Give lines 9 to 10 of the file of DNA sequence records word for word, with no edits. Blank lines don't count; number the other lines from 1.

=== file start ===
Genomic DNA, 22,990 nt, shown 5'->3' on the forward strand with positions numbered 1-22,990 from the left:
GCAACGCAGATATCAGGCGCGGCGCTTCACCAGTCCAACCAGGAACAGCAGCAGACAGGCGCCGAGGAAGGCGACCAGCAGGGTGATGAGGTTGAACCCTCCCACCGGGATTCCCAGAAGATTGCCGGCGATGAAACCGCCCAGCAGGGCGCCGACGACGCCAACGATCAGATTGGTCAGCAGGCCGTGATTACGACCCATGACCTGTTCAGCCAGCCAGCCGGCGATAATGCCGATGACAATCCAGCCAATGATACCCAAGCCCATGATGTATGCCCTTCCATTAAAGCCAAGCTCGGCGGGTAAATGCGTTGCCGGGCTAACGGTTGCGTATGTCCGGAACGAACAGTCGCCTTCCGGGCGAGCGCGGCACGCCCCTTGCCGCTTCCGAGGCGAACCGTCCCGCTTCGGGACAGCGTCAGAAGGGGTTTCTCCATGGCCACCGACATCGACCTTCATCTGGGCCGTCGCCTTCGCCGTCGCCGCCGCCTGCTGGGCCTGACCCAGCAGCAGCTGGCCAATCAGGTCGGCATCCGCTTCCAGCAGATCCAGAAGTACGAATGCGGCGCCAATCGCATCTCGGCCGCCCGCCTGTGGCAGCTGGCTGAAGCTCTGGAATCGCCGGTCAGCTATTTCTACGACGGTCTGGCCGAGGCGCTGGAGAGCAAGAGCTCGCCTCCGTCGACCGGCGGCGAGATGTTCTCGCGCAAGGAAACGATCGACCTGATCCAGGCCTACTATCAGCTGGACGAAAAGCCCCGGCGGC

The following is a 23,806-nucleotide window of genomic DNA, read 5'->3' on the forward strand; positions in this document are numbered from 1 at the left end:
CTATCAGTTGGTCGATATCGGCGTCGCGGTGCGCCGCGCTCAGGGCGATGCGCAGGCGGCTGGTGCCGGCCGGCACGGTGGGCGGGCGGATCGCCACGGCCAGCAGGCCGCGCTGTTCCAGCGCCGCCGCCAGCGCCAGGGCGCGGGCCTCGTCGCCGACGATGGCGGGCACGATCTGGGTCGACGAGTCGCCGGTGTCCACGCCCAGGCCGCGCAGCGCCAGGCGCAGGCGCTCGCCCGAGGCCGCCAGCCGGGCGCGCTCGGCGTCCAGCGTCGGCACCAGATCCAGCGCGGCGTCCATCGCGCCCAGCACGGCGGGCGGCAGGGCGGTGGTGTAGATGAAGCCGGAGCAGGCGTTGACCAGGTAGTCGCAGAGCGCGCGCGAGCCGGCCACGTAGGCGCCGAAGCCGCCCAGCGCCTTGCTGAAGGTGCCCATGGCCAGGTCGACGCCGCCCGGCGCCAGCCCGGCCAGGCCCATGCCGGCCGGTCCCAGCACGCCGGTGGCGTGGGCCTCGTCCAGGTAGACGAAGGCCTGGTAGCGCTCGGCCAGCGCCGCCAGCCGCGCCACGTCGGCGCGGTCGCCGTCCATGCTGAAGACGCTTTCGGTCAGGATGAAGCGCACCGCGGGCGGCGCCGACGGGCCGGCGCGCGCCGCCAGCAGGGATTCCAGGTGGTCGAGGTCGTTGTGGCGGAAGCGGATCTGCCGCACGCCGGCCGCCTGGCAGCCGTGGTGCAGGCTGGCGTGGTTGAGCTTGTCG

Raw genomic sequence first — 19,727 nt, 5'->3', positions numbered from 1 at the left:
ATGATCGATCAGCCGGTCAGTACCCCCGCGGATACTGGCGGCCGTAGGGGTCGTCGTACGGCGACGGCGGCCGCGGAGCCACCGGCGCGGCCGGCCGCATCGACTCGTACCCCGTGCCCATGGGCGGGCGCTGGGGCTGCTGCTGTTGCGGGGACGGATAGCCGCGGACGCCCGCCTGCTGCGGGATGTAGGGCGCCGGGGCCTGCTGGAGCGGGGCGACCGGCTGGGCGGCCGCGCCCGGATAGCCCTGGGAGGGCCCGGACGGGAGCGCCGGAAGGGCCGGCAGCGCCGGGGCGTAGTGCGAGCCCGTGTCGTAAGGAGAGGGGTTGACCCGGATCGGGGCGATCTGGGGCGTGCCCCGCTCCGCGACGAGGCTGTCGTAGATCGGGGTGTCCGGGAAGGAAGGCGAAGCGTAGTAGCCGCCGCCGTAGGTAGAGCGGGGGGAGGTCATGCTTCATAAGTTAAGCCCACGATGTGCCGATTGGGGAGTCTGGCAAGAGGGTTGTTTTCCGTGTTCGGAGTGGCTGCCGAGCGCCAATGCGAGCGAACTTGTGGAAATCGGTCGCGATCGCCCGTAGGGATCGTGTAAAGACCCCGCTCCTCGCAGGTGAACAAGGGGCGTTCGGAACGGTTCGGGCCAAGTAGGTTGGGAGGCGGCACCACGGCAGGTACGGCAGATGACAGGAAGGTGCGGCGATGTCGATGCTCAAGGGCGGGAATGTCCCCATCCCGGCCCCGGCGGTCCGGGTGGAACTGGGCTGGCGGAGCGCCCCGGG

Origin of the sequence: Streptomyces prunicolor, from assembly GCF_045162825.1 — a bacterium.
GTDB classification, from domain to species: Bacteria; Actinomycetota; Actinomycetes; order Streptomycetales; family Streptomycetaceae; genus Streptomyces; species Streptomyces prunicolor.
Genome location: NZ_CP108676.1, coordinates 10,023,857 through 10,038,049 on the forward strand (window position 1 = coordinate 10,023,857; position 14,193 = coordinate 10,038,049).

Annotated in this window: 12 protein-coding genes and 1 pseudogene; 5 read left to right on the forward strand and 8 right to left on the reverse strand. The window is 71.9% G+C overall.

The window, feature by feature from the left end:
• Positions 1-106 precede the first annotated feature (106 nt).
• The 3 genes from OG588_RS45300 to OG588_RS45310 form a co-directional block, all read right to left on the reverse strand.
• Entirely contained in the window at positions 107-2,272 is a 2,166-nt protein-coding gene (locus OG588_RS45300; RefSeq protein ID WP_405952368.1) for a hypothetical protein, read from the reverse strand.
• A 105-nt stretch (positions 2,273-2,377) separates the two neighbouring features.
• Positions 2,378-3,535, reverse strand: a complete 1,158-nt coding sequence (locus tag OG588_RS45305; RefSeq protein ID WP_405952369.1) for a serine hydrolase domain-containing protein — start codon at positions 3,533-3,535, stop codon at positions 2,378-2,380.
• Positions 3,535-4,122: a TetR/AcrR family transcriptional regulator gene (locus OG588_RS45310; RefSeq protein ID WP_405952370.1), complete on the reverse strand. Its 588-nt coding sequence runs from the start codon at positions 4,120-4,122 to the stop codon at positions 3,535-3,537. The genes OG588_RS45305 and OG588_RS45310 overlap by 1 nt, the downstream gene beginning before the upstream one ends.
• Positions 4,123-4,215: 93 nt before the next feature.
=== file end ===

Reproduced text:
Genome location: NZ_CP108676.1, coordinates 10,023,857 through 10,038,049 on the forward strand (window position 1 = coordinate 10,023,857; position 14,193 = coordinate 10,038,049).

Annotated in this window: 12 protein-coding genes and 1 pseudogene; 5 read left to right on the forward strand and 8 right to left on the reverse strand. The window is 71.9% G+C overall.